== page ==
I do a lot of writing. I also create presentations on occasion. Naturally, being an open source/Linux advocate, I use OpenOffice for all of my needs. One area where OpenOffice might consider a little less than user-friendly is the adding new templates for your use. Once you understand how this is done you will think differently about this. But until you know the secret it might take a while to figure this one out.
With the upgrade to OpenOffice 3 a new feature was added - Extensions. Extension enable you to extend the functionality of OpenOffice. Fortunately it is possible to find plenty of templates that are rolled into an extension. Let's take a look at how this is done.
Before you do anything with the Extension Manager you need to locate some templates. The official OpenOffice Template site doesn't really have a large selection of templates. Your best bet is to do a search for the type of template you are looking for (Writer, Impress, Calc, etc). Once you find them if the extension is .oxt it is an extension file. If that's the case, you're in luck, you can install this with the Extension Manager. I found probably the best collection of Impress Templates, called Modern Impress Templates.
If you open up the main OpenOffice window (this is done by issuing the command openoffice.org or opening the OpenOffice.org menu entry from your desktop. When this window opens you will notice a Tools menu. Within the Tools menu there is an entry called Extension Manager. Click on that to open up this tool.
From within the Extension Manager (see Figure 1) click on the Add button to open the Add Window. Navigate to where you saved the extension file, select the file, and click Open.
In some cases you might have to agree to a license. If that's the case, read the EULA and then click Accept. Once you have done this the extension is installed. You will see the new extension listed in the Extension Manager.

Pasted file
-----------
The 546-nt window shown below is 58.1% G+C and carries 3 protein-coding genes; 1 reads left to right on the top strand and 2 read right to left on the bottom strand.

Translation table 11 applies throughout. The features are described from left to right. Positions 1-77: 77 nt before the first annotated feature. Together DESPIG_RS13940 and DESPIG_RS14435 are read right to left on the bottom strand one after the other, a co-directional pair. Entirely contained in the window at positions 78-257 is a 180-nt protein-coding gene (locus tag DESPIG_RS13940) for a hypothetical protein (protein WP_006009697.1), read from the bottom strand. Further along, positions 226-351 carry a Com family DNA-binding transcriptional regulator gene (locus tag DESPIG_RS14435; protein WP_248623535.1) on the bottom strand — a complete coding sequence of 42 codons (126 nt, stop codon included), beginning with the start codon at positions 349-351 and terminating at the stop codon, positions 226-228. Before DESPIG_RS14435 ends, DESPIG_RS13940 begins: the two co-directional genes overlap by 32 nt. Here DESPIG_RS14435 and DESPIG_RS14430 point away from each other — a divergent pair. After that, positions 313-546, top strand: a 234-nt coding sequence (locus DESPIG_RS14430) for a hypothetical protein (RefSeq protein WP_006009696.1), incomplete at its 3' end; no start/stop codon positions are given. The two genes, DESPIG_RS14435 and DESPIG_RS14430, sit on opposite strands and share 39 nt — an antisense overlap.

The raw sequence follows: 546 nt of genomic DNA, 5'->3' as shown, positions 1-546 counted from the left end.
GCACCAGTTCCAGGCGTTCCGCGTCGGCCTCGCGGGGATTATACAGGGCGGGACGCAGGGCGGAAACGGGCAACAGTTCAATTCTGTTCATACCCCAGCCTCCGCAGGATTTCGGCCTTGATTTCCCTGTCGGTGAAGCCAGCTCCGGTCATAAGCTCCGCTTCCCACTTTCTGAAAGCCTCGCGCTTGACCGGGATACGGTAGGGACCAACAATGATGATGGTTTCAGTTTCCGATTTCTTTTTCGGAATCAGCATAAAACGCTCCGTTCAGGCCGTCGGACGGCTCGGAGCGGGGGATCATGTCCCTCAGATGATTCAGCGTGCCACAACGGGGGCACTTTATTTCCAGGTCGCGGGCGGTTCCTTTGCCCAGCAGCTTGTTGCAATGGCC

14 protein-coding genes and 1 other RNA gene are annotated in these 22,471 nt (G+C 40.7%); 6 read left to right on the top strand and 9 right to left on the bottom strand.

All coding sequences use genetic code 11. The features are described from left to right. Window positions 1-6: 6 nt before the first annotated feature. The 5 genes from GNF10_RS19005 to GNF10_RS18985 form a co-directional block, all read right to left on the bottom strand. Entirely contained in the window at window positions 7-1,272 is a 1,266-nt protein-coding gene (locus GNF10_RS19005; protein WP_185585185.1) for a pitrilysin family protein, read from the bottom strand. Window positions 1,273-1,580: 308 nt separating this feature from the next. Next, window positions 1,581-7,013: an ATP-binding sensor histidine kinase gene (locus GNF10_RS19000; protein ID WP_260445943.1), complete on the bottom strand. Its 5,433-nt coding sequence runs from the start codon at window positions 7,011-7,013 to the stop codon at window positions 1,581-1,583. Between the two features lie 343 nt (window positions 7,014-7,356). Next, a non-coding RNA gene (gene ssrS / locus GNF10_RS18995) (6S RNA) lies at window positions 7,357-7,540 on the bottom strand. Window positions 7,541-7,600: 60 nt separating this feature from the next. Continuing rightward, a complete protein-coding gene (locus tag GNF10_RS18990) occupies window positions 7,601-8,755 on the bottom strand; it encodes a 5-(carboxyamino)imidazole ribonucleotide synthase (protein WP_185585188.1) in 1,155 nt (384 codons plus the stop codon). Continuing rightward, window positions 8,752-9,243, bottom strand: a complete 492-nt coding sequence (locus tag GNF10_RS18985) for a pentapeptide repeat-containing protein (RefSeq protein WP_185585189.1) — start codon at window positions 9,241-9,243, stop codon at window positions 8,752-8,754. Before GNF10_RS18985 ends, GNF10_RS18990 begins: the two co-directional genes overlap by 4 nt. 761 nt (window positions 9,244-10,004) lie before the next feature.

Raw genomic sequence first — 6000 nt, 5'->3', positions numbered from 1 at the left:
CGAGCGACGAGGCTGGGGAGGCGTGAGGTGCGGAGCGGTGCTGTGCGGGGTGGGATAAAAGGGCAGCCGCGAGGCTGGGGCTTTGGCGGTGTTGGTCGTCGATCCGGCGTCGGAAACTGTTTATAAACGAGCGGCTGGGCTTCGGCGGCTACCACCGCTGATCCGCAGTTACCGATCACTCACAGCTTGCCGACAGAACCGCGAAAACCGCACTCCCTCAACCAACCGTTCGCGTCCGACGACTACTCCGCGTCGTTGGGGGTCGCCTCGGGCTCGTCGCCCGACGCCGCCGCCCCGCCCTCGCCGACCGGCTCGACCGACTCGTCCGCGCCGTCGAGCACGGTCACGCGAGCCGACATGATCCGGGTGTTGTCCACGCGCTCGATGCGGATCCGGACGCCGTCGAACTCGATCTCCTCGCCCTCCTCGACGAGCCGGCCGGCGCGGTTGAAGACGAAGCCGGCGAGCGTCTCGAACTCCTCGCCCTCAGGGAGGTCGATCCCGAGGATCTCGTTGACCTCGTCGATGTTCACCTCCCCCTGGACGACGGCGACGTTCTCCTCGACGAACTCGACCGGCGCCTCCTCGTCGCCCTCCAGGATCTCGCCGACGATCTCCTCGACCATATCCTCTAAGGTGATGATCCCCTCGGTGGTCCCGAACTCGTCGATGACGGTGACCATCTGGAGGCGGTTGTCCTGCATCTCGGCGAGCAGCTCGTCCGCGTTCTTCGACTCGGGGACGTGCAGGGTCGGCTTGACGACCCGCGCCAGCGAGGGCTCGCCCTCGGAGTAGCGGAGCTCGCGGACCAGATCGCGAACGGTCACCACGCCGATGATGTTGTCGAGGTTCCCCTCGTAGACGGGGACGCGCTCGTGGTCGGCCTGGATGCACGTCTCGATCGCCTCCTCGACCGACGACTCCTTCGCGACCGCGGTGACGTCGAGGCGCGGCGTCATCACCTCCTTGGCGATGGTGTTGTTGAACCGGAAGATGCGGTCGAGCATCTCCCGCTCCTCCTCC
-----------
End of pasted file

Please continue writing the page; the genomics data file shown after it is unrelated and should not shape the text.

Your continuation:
You can also add templates by clicking the Templates button in the main OpenOffice window. When you click that a template chooser opens where you can click a "Get more templates online" link. Click that to open a new Firefox window on the official OpenOffice templates page. Here you can search and download specific templates. These templates will open up in their respective tool. Once that template is open click on the File menu where you will see a Templates submenu. From within the Templates submenu click on Save to open up the Tempates organizer. Give this template a name and click Save. Now when you want to use this template again go back to that Templates submenu, and click on the Organize entry. When the organizer opens double click on the My Templates folder to reveal the template you saved.
Using your templates
After your templates are installed go back to the main OpenOffice window and click on the Impress button and the New wizard will start (see Figure 2). Now you should see far more templates to choose from than the default.
Although OpenOffice 3 ships with a poor selection of templates to choose from, extending this selection is as simple as adding an extension. And don't forget, you can also create your own templates in Openoffice.
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Ghacks is a technology news blog that was founded in 2005 by Martin Brinkmann. It has since then become one of the most popular tech news sites on the Internet with five authors and regular contributions from freelance writers.